Remove pork from bag (reserve marinade) and pat dry.
In the bowl of an electric pressure cooker (or Instant Pot or sautè pan, brown pork in olive oil. If using an electric pressure cooker or Instant Pot, turn to high pressure and set time for 20 minutes. Pour over the 1/2 cup fresh orange juice and reserved marinade. Close the lid and press start.
When the pressure naturally releases, open the lid, remove the orange segments and shred the pork with two forks; add a TB or more of the mole to taste.
In a medium-small bowl, combine the avocado, sea salt, pepper, lime juice and salsa. Smash with a fork until combined but chunky. Stir in some chopped cilantro.
Heat the taco shells in a 350-degree oven for 5-8 minutes.
Put the pork down in the bottom of the shells first.
Top with the lettuce, radish, then avocado smash.
I love San Juan Island brand salsa or Salsa Rosa brand, medium hot.
I like to add some additional torn, fresh cilantro on top.
I also like to drizzle some fresh crema over top. Simply mix plain yogurt or sour cream with fresh lime juice and/or a bit of water and stir well to get a good drizzling consistency.
There are several reasons I like to make smoothies for breakfast:
They are tasty.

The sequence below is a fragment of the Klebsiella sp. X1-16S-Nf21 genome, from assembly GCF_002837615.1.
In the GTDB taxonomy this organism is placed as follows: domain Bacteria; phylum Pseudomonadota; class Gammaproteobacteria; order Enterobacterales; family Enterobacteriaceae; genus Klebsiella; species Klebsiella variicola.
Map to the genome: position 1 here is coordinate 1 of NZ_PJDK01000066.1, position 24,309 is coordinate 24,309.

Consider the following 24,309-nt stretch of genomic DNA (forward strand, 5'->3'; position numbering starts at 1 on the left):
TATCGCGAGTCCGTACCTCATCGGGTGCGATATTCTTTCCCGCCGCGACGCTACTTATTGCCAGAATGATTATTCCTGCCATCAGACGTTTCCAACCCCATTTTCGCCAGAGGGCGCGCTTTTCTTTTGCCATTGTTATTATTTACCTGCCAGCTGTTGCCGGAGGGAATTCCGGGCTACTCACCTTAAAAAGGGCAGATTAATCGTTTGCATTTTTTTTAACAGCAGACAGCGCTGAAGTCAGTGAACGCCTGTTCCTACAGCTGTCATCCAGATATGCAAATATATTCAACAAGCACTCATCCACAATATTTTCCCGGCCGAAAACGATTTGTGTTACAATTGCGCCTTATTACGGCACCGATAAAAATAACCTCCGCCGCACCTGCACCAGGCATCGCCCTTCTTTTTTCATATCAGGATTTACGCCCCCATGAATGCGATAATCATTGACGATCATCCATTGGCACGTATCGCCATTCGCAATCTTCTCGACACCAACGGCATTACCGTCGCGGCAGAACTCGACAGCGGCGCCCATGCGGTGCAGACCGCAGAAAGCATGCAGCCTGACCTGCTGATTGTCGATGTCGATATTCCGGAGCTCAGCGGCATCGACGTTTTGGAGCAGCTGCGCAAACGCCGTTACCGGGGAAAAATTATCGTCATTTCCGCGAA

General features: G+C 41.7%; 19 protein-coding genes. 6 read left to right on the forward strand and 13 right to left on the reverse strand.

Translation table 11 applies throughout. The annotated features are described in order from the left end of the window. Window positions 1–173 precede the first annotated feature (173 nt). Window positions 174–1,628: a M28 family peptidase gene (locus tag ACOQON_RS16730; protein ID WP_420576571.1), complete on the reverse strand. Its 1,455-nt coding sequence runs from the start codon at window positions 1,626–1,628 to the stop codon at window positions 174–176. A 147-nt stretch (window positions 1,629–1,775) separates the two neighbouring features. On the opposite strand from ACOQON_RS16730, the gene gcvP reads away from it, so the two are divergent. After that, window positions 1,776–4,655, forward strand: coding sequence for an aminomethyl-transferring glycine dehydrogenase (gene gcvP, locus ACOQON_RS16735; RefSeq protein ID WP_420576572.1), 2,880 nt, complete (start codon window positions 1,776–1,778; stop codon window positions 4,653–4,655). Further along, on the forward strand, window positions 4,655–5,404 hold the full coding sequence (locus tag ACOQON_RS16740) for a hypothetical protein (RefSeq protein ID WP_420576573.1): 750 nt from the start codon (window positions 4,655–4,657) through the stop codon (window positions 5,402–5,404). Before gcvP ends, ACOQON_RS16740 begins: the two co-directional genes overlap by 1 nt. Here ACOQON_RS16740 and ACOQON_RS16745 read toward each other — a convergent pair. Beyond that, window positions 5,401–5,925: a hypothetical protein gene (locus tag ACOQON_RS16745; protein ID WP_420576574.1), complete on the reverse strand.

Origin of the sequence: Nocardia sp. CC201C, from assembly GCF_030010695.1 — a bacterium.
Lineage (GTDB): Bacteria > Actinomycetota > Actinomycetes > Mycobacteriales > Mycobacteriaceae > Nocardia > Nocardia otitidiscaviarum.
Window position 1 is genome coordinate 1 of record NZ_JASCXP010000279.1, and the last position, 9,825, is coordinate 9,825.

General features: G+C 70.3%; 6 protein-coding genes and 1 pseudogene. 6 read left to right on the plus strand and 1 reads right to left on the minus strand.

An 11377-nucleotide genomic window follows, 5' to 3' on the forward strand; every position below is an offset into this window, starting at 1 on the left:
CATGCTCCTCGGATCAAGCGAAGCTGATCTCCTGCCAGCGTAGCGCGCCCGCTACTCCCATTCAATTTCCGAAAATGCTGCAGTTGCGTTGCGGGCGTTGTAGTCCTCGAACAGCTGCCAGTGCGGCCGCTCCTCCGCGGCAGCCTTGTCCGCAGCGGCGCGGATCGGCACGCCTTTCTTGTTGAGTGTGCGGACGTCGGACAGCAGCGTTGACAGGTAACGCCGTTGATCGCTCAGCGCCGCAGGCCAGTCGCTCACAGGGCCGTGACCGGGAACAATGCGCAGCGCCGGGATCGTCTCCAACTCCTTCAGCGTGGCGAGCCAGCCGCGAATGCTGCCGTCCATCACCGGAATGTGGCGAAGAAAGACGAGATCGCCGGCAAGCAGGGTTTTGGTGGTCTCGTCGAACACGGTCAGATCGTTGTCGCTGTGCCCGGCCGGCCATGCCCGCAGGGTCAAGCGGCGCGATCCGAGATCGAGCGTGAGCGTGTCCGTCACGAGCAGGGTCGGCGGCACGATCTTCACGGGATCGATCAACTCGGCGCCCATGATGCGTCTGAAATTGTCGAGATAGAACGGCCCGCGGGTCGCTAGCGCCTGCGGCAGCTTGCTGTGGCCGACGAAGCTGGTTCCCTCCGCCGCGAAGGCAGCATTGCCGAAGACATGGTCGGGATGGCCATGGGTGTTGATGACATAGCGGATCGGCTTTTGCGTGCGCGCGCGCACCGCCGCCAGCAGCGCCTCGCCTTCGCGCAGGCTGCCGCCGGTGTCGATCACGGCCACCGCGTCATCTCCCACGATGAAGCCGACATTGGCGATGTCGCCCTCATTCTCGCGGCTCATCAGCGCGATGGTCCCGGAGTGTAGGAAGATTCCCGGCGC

They go together quickly.
They can be healthy (notice how I didn’t say they are healthy? Excess sugar and fat, I’m talking to you).
They are portable!
There are a few things I do the same with my smoothies almost each and every time.
if I have a frozen fruit, I cut the amount of ice, subbing it for the frozen fruit, of course.
Next comes fruit. This is my only source of sugar. No kidding!
Part of that fruit is half of a banana, minus the peel. his adds a little creaminess and body
I add fresh ginger; because I like it a little spicy.
I add lemon or lime, including the peel. It intensifies the citrus flavor and I hear the peel is good for the liver so, win, win!
I add collagen powder (specifically Vital Proteins, unflavored). I find it frustrating that a lot of that expensive powder gets stuck in the bottom of the Vitamix cup when I am using the single serving glass to mix, so now I dilute it in a bit of water first.
I add almond milk.
If out of almond milk, I add regular milk.
If out of milk, I add a dollop of yogurt and water.
If out of yogurt, I just add water.
And those are the usual suspects.
The unknowns are:
What kind of fruit?
Vegetables or no vegetables?
A little extra something? Cinnamon, nuts, cocao…?
I like to add something green, but typically only if I am not using berries. Kiwis are perfect with pineapple, and regular apple if you want to go green.
I wonder if there is a pea under here or if it’s in the smoothie?
Sleeping alfresco always makes me dream of meat for breakfast, not smoothies. Although my food is a bit on the smooth side.
This smoothie has the sweet taste of summer with a peach from our neighbor’s tree (uh, shhh…) and gets its’ body from home-made almond milk rather than the typical banana. If you don’t have home-made almond milk, try adding 4 or five almonds in as well.
Prep Time:5 minutes